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Is it safe to send my child to child care during COVID-19?

Datta Munshi MD, FAAP

Answer

Is it safe to send my child to child care during COVID-19?

​It depends on where you live, your family's needs, and the steps your child care facility takes to help prevent the spread of COVID-19. The American Academy of Pediatrics advises child care centers to work with local and state health departments to help keep children and staff as safe as possible.​

Check in with your pediatrician

Pediatricians are providing many different ways to stay connected, and they've made changes to keep in-person appointments as safe as possible. Don't hesitate to talk with your pediatrician about child care during the pandemic. Your pediatrician can help you make decisions based on your child's medical history, your family circumstances, if immunizations are up to date and by checking that growth and development are on track. All to make sure your child is in good overall health.

Your pediatrician can talk about the pandemic's impact in your local community, the latest health department recommendations, camps​​ and safe return to school.

Check in with your child care provider​

You'll want to be comfortable with how the facility plans to clean and disinfect, screen children and staff for COVID-19 symptoms, and handle illness.

  • Cleaning and disinfecting procedures. Are they following CDC recommendations​ for keeping surfaces free of germs? This includes cleaning and removing disinfectant from toys before infants and toddlers play with them.

  • Screening. ​Before coming into the center each day, will children and staff have their temperatures taken to make sure they do not have a fever (100.4 degrees Fahrenheit or higher) or other signs of illness? If the center does not take temperatures, will parents be asked to take their child's temperature each day before drop-off?

  • Testing & isolation. If someone gets sick, will they need to get tested for COVID-19? If someone tests positive, how long should they stay home from child care? In case a child starts feeling ill during the day, is an isolation room set aside? What is the policy for children and staff returning to the facility after they get better?

Routines

You’ll also want to make sure the center has a plan for keeping your child safe during daily routines. This includes:

  • ​Personal contact policies. Who will have contact with your child? Will they be required to be screened and wear cloth face coverings? Will your child stay in their classroom and not mix with other classrooms or groups?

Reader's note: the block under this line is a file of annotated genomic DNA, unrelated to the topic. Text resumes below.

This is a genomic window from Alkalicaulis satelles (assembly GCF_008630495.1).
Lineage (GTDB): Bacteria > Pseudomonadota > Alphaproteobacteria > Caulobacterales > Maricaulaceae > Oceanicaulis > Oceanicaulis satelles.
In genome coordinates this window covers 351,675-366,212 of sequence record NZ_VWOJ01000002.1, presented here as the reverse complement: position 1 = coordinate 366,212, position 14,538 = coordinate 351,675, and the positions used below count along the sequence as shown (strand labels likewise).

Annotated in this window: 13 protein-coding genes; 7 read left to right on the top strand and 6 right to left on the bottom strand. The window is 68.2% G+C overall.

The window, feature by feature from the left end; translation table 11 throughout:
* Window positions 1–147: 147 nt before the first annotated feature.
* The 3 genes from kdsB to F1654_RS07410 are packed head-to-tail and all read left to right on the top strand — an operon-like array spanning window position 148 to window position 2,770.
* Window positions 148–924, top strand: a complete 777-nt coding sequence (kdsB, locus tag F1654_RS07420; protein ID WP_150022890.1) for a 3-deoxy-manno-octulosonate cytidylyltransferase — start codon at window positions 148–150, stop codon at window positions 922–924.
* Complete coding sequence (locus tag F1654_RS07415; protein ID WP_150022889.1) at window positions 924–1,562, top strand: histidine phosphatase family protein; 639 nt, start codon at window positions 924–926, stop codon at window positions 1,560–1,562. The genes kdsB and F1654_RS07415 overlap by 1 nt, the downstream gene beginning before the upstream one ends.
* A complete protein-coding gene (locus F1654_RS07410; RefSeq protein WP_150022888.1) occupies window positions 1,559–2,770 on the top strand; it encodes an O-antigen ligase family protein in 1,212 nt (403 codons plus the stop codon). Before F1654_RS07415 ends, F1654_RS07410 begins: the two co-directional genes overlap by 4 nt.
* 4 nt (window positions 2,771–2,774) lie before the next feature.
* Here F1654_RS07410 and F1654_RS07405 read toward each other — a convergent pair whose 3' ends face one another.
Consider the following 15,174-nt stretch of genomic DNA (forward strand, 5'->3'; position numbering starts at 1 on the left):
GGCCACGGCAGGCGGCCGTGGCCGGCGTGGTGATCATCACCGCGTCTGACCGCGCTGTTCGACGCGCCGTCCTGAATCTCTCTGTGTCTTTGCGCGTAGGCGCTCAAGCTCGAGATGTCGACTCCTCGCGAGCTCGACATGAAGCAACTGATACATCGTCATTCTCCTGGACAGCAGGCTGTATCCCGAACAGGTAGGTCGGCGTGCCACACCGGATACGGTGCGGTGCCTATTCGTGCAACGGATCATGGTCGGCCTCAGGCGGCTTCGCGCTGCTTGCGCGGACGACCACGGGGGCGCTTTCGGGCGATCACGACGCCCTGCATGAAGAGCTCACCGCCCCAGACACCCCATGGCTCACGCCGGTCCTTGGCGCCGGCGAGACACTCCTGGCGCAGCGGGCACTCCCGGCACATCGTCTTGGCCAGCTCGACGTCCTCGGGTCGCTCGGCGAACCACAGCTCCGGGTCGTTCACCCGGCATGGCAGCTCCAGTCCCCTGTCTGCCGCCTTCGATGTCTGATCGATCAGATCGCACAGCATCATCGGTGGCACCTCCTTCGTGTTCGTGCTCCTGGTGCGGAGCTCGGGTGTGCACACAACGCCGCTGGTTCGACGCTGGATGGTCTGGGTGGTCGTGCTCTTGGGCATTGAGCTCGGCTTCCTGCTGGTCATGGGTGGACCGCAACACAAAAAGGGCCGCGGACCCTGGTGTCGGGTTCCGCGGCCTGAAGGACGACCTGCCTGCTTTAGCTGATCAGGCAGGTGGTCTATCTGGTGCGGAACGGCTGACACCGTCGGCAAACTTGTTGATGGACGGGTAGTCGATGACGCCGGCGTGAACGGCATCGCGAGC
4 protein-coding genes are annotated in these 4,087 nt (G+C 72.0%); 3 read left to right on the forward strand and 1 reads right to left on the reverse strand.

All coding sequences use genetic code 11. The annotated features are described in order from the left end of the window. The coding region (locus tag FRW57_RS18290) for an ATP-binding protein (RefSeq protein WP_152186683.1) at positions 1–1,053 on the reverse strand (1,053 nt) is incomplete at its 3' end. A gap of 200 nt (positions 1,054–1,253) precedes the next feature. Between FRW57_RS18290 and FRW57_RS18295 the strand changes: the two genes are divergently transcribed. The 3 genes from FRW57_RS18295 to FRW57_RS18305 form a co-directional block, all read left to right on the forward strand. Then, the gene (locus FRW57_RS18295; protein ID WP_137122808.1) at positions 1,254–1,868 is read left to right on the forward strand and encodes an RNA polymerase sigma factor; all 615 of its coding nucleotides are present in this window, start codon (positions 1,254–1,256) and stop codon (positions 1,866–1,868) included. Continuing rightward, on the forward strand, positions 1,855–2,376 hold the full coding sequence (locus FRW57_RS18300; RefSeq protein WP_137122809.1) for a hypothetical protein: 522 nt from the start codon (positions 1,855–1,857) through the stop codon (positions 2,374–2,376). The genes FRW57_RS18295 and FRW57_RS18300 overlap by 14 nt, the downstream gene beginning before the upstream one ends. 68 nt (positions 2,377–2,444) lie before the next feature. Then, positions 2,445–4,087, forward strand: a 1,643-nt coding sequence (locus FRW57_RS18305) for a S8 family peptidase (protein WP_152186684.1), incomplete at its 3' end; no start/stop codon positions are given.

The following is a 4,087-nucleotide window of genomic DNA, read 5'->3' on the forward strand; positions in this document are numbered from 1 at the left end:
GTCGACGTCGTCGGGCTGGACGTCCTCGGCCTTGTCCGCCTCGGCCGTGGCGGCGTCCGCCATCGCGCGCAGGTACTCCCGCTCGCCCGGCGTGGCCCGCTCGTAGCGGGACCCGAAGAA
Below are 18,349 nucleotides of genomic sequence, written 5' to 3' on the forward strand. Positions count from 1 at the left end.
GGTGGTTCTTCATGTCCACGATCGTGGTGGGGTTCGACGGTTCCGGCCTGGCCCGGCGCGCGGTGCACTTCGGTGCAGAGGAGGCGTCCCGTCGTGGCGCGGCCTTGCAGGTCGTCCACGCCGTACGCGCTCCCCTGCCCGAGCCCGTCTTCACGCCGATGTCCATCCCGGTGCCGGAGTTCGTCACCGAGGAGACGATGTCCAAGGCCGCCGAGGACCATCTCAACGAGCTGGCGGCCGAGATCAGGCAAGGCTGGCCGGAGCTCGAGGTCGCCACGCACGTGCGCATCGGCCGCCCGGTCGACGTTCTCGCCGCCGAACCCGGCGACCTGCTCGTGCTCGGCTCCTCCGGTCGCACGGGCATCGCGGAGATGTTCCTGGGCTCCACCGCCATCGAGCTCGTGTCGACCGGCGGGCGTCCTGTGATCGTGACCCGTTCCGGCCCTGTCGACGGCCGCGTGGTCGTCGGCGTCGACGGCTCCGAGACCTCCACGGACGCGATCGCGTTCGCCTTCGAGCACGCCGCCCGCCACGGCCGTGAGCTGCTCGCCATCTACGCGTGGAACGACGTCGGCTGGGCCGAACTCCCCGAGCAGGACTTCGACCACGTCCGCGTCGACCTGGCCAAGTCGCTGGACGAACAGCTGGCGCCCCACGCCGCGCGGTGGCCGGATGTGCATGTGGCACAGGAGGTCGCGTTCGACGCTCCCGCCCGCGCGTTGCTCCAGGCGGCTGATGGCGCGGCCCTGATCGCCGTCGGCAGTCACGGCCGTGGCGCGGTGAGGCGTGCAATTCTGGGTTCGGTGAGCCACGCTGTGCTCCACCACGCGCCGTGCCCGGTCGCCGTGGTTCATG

• Group contact policies. How will social distancing be enforced? Will there be fewer children in each group? Will there be changes in how caregivers rotate through the classes? Centers are advised to keep groups as small as possible and use outdoor and office areas to help increase space for each child. They may also plan for more time outside ​to help reduce the spread of the virus. When children are indoors, they may consider opening windows if possible and safe.

  • Safety during meals, snacks & naps. Will the center keep children 6 feet apart during meals, snacks, and naps? If children stay with the same small group all day and during meals and snacks, it may not be necessary to keep them 6 feet apart when eating. Infants should still be held when being fed and staff should always avoid bottle propping. When children nap, their cots can be placed head to foot, and they should not wear masks.

Remember

There is not one right answer for every family. Talk about any concerns with your pediatrician and child care facility. This can help you find the right balance and keep your family as safe as possible.​​

More Information


Datta Munshi MD, FAAP

​Datta Munshi MD, FAAP is a practicing community pediatrician and mom of three in Atlanta. She has a strong interest in collaborating with schools and local community resources to promote physical and emotional wellness for all children.​ She serves on various committees including the Georgia Chapter of the American Academy of Pediatrics Chapter’s Committee on School Health, the Forsyth County Wellness Collaborative and Children’s Healthcare of Atlanta Behavioral Health Initiative to promote improved communication between organizations serving children.​

Last Updated
6/30/2020
The information contained on this Web site should not be used as a substitute for the medical care and advice of your pediatrician. There may be variations in treatment that your pediatrician may recommend based on individual facts and circumstances.
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